Jamaica Gleaner / In addition to preaching the gospel of healing and salvation, Reverend Dwight Fletcher, senior pastor at the Transformed Life Church (TLC), believes the Church has a role to play in aiding business people unleash their potential, in addition to improving the economic development of the country.
As such, the church recently hosted their second annual bazaar which had close to 20 artisans displaying products and gift items ranging from jewellery, food, art and literature to graphics.
“As a church, what we have decided is that we are a full gospel church, so we want to touch every aspect of the human being. We are not only preaching about salvation and healing, but we are preaching about everything. One of the areas that we sometimes don’t talk about too much is just how do we speak to business people and encourage them, so this (bazaar) is a part of that,” the pastor told The Gleaner .
“Jesus is interested in every area of our lives. As a matter of fact, Jesus used more business analogies and spoke more to the businessman than he did to the ordinary man in the scriptures. So as part of our mandate, that’s what we are attempting to do,” he continued.
Fletcher said that as a church, they were resolute in ensuring that avenues are created which will ensure that people flourish spiritually, emotionally, physically, and financially.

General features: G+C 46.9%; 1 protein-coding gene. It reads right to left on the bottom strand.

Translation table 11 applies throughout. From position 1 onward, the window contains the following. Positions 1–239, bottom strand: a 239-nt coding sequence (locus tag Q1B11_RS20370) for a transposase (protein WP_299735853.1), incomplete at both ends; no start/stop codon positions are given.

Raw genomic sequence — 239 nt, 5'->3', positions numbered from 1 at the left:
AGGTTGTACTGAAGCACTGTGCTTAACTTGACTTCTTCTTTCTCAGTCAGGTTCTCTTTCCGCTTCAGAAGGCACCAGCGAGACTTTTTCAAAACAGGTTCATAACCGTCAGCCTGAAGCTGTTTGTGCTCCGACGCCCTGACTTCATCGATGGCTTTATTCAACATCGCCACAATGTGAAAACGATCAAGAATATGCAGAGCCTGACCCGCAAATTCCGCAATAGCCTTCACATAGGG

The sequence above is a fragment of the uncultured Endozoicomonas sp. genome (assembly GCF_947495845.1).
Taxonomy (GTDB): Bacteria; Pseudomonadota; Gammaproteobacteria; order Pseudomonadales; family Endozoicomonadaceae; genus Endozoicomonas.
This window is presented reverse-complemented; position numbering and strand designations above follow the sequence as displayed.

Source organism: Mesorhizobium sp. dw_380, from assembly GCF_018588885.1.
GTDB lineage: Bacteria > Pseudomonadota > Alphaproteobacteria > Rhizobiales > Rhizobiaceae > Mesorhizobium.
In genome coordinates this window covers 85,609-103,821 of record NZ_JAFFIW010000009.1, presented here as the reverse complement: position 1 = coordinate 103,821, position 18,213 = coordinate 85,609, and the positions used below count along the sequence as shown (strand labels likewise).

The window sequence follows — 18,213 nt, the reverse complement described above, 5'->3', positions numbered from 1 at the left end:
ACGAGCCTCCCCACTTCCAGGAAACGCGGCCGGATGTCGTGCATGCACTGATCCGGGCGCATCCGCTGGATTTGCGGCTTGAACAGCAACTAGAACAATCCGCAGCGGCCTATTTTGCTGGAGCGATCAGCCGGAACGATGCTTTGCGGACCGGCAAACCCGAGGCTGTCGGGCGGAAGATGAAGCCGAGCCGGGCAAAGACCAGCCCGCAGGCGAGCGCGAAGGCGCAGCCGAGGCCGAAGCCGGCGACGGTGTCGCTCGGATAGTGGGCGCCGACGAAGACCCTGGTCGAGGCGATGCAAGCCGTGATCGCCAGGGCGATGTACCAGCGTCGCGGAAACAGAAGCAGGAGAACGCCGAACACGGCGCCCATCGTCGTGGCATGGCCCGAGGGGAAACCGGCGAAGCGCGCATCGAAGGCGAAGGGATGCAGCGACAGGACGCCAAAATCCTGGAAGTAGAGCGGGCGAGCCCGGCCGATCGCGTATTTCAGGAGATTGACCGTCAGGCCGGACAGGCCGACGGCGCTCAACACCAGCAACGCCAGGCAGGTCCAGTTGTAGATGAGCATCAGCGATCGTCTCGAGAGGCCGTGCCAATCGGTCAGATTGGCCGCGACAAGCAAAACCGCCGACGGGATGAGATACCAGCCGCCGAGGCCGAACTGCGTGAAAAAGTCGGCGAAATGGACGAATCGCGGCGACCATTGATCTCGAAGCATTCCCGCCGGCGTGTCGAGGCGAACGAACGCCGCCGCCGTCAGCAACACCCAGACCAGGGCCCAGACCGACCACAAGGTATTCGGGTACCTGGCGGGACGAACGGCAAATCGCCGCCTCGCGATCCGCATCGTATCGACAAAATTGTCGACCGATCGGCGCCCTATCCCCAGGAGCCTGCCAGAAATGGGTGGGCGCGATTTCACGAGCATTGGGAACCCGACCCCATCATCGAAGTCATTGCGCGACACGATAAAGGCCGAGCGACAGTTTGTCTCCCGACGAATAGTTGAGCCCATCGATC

“We realise that some people are small business owners who are barely getting started, and as such they don’t have a lot of resources to venture outside. So the church needs to now come alongside them to help them get a start. So we encourage our members to support them, especially as we approach the Christmas season.”
BAZAAR COMES AT RIGHT TIME
Shemicka Senior, owner of Uneek Creations, was one such person who benefited from the Transformed Life Church’s bazaar, displaying handmade gifts and personalised mugs.
“I was just tired of seeing plain mugs and I know people love to see their names on things, so why not a mug? I started doing it, and my friends would encourage me to do it on a wider scale,” she said.
“This (bazaar) couldn’t have come at a better time, especially with the Christmas season coming up. These cups would be a good pixie gift. Any special occasion, we cater to that,” she said.
Alexander Linton, founder of Ink Evolution, a hydrographic company, also had his products on display, allowing persons to see his graphic patterns.
“Business has always been something that excites me. This is something that I have always loved to do, so I am happy that I am getting the chance to express it with such a versatile product,” he said.
“There are so many different applications for it that I am not limited to one industry.”